**(C) 2016-2019 by Damir Cavar <dcavar@iu.edu>**

**Version:** 1.1, September 2019

**Download:** This and various other Jupyter notebooks are available from my GitHub repo.

*cola*, *iced tea*, and *lemonade* when the machine is in state *Cola Pref.* are:

*Iced Tea Pref.* state, the emission probabilities for the three different beverages are:

We can describe the machine using state and emission matrices. The state matrix would be:

Cola Pref. | Iced Tea Pref. | |
---|---|---|

Cola Pref. |
0.7 | 0.3 |

Iced Tea Pref. |
0.5 | 0.5 |

The emission matrix is:

cola | iced tea | lemonade | |
---|---|---|---|

Cola Pref. |
0.6 | 0.1 | 0.3 |

Iced Tea Pref. |
0.1 | 0.7 | 0.2 |

*Cola Pref.* state, we specify the following initial probability matrix that assignes a 0 probability to the state *Iced Tea Pref.* as a start state:

State | Prob. |
---|---|

Cola Pref. |
1.0 |

Iced Tea Pref. |
0.0 |

```
In [1]:
```import numpy

The state matrix could be coded in the following way:

```
In [2]:
```stateMatrix = numpy.matrix("0.7 0.3; 0.5 0.5")

You can inspect the *stateMatrix* content:

```
In [3]:
``````
stateMatrix
```

```
Out[3]:
```

```
In [4]:
```stateMatrix.dot(stateMatrix)

```
Out[4]:
```

The emission matrix can be coded in the same way:

```
In [5]:
```emissionMatrix = numpy.matrix("0.6 0.1 0.3; 0.1 0.7 0.2")

You can inspect the *emissionMatrix* content:

```
In [6]:
``````
emissionMatrix
```

```
Out[6]:
```

And finally we can encode the initial probability matrix as:

```
In [7]:
```initialMatrix = numpy.matrix("1 0")

We can inspect it using:

```
In [8]:
``````
initialMatrix
```

```
Out[8]:
```

*cola lemonade cola* in that particular sequence. We can calculate the probability by assuming that we start in the *Cola Pref.* state, as expressed by the initial probability matrix. That is, computing the paths or transitions starting from any other start state would have a $0$ probability and are thus irrelevant. For only two observations *cola lemonade* there are 4 possible paths through the HMM above, this is: *Cola Pref.* and *Iced Tea Pref.*, *Cola Pref.* and *Cola Pref.*, *Iced Tea Pref.* and *Iced Tea Pref.*, *Iced Tea Pref.* and *Cola Pref.*. For three observations *cola lemonade cola* we have 8 paths with a probability larger than $0$ through our HMM. To compute the probability for a certain sequence to be emitted by our HMM taking **one path**, we would **multiply the products** of the state transition probability and the output emission probability at every time point for the observation. We would **sum up** the products of all these probabilities for **all possible paths** through our HMM to compute the general probability of our observation.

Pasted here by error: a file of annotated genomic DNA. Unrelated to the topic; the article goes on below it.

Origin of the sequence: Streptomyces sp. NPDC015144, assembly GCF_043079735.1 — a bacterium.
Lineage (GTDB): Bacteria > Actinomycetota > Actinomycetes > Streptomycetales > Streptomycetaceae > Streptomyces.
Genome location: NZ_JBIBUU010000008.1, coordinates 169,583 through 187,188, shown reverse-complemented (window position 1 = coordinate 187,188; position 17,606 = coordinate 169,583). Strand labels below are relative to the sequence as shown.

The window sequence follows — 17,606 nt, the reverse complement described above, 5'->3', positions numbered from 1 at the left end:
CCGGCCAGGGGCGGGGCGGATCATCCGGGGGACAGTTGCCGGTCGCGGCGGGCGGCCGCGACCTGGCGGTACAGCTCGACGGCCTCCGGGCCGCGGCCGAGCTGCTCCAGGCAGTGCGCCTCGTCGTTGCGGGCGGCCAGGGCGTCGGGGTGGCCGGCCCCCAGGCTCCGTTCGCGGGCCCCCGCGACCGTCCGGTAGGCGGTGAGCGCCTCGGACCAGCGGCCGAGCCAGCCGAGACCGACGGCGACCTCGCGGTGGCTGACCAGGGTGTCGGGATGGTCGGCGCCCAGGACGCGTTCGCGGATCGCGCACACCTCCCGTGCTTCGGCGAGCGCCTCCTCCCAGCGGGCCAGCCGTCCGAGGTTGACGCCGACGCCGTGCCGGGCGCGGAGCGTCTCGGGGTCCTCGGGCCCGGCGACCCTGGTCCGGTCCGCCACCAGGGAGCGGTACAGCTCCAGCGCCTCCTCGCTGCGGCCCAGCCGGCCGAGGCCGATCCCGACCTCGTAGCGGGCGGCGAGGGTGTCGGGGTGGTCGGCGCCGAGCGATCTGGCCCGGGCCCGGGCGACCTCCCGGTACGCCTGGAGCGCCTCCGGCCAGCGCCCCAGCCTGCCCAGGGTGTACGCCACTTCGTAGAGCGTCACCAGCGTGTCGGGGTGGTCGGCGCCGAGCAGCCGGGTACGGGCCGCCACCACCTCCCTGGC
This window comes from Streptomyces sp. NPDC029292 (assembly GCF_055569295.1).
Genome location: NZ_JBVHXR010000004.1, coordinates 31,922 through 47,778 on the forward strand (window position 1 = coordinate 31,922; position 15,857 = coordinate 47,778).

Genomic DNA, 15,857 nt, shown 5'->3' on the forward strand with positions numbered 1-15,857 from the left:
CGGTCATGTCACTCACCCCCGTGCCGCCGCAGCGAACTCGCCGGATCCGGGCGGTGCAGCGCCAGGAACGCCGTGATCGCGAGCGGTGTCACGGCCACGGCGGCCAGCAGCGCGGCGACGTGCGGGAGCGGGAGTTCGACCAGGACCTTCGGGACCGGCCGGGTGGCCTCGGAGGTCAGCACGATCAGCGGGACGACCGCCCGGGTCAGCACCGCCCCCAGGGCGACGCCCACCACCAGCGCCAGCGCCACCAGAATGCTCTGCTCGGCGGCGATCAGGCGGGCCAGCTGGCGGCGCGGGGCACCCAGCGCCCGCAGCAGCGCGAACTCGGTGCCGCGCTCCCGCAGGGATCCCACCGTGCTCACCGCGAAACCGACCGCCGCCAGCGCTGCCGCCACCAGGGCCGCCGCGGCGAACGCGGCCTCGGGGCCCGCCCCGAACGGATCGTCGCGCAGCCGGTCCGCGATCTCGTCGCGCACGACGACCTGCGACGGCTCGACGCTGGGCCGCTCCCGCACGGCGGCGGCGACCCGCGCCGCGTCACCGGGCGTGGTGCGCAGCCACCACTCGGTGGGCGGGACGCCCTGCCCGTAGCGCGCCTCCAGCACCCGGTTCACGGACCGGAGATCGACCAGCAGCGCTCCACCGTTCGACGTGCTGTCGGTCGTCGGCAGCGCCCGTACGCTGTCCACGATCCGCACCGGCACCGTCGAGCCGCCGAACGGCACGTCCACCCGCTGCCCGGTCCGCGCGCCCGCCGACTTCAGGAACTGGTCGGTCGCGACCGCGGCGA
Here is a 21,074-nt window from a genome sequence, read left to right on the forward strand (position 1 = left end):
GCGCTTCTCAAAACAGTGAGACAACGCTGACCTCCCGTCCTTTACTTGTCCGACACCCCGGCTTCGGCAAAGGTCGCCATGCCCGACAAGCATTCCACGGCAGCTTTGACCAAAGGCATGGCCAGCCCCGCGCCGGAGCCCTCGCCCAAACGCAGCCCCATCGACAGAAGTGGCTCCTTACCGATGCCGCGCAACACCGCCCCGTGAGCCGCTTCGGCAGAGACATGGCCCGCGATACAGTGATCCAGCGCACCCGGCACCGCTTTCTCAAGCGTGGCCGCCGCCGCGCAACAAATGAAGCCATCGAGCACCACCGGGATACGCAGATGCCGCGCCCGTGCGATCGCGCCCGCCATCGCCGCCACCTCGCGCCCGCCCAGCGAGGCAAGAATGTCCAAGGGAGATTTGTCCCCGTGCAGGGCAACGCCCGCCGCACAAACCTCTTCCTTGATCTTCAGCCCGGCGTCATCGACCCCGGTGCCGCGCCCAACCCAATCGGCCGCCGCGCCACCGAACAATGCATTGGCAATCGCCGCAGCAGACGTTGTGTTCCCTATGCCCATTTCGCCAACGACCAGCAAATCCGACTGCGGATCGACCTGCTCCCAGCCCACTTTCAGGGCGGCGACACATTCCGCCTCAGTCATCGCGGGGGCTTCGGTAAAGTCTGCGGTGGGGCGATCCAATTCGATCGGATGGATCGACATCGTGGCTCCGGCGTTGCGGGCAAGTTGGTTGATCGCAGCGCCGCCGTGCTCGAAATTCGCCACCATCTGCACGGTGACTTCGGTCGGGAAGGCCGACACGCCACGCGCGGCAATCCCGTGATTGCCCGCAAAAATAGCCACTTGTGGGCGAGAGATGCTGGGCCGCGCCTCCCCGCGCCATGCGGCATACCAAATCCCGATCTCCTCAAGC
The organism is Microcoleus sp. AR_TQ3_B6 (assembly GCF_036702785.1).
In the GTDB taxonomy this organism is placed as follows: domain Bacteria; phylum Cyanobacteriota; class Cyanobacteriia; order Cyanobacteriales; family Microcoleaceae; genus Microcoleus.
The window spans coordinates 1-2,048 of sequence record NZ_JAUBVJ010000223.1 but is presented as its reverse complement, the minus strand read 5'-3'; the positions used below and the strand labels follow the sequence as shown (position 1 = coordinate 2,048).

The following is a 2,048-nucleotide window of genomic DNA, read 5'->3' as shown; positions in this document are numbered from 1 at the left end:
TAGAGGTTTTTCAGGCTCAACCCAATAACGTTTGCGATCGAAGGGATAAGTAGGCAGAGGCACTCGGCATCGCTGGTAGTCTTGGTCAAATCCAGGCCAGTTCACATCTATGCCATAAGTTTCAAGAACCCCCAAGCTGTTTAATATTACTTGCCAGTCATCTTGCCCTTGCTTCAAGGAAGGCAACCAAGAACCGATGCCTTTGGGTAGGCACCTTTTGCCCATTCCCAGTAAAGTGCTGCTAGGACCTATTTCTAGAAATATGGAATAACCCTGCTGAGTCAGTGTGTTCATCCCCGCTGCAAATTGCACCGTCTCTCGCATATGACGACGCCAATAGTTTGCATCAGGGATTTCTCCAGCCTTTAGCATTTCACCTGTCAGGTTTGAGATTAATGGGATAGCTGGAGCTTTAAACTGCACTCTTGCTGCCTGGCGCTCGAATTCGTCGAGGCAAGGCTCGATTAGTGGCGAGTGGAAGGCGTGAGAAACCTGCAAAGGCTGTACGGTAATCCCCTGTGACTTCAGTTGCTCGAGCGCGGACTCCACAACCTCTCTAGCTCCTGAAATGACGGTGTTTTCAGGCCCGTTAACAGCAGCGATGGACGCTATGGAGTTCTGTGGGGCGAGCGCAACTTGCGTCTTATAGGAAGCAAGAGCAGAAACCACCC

*Cola Pref.* state we would have a probability to transit to the *Cola Pref.* state of $P(Cola\ Pref.\ |\ Cola\ Pref.) = 0.7$ and the likelihood to emit a *cola* is $P(cola) = 0.6$. That is, for the first step we would have to multiply:

$$P(Cola\ Pref.\ |\ Cola\ Pref.)\ *\ P(cola\ |\ Cola\ Pref.) = 0.7 * 0.6 = 0.42$$

*Iced Tea Pref.* state with $P(Iced\ Tea\ Pref.\ |\ Cola\ Pref.) = 0.3$. The emission probability for *lemonade* would then be $P(lemonade\ |\ Iced\ Tea\ Pref.) = 0.2$. The probability for this sub-path so far given the observation *cola lemonade* would thus be:

$$P(Cola\ Pref.\ |\ Cola\ Pref.) * P(cola\ |\ Cola\ Pref.) * P(Iced\ Tea\ Pref.\ |\ Cola\ Pref.) * P(lemonade\ |\ Iced\ Tea\ Pref.) =$$

$$0.7 * 0.6 * 0.3 * 0.2 = 0.0252$$

*cola* from the target state is $P(cola\ |\ Cola\ Pref.) = 0.6$. The likelihood of observing the emissions (*cola, lemonade, cola*) in that particular sequence when starting in the *Cola Pref.* state and when taking a path through the states (*Cola Pref., Iced Tea Pref., Cola Pref.*) is thus $0.7 * 0.6 * 0.3 * 0.2 * 0.5 * 0.6$. Now we would have to sum up this probability with the respective probabilities for all the other possible paths.

*cola lemonade cola* for a given HMM, we would need to calculate the probability of all possible paths through the HMM and sum those up in the end. To calculate the probability of all possible paths, we would

$$P(\mathbf{O}) = \sum_{\mathbf{S}} P(\mathbf{O} \cap \mathbf{S}) =
\sum_{s_{i_1}, \ldots, s_{i_T}} (a_{i_1 k_1} \cdot v_{i_1}) \cdot
\prod_{t=2}^T p_{i_{t-1} i_t} \cdot a_{i_t k_t} $$

Coming soon

Coming soon

```
In [18]:
```from nltk.corpus import treebank

We need to import the HMM module as well, using the following code:

```
In [19]:
```from nltk.tag import hmm

We can instantiate a HMM-Trainer object and assign it to a *trainer* variable using:

```
In [20]:
```trainer = hmm.HiddenMarkovModelTrainer()

*brown.tagged_sents()* returns a list sentences which are lists of tuples of token-tag pairs. The following function returns the first two tagged sentences from the Brown corpus:

```
In [21]:
```treebank.tagged_sents()[:2]

```
Out[21]:
```

```
In [22]:
```tagger = trainer.train_supervised(treebank.tagged_sents())

We can print out some information about the resulting tagger:

```
In [23]:
``````
tagger
```

```
Out[23]:
```

```
In [24]:
```from nltk import word_tokenize

The function *word_tokenize* takes a string as parameter and returns a list of tokens:

```
In [25]:
```word_tokenize("Today is a good day.")

```
Out[25]:
```

*tag* method of the *tagger*-object:

```
In [26]:
```tagger.tag(word_tokenize("Today is a good day."))

```
Out[26]:
```

Bird, Steven, Ewan Klein, Edward Loper (2009) *Natural Language Processing with Python: Analyzing Text with the Natural Language Toolkit.* O'Reilly Media.

Jurafsky, Daniel, James H. Martin (2014) *Speech and Language Processing*. Online draft of September 1, 2014.

Manning, Chris and Hinrich Schütze (1999) *Foundations of Statistical Natural Language Processing*, MIT Press. Cambridge, MA.

**(C) 2016-2019 by Damir Cavar <dcavar@iu.edu>**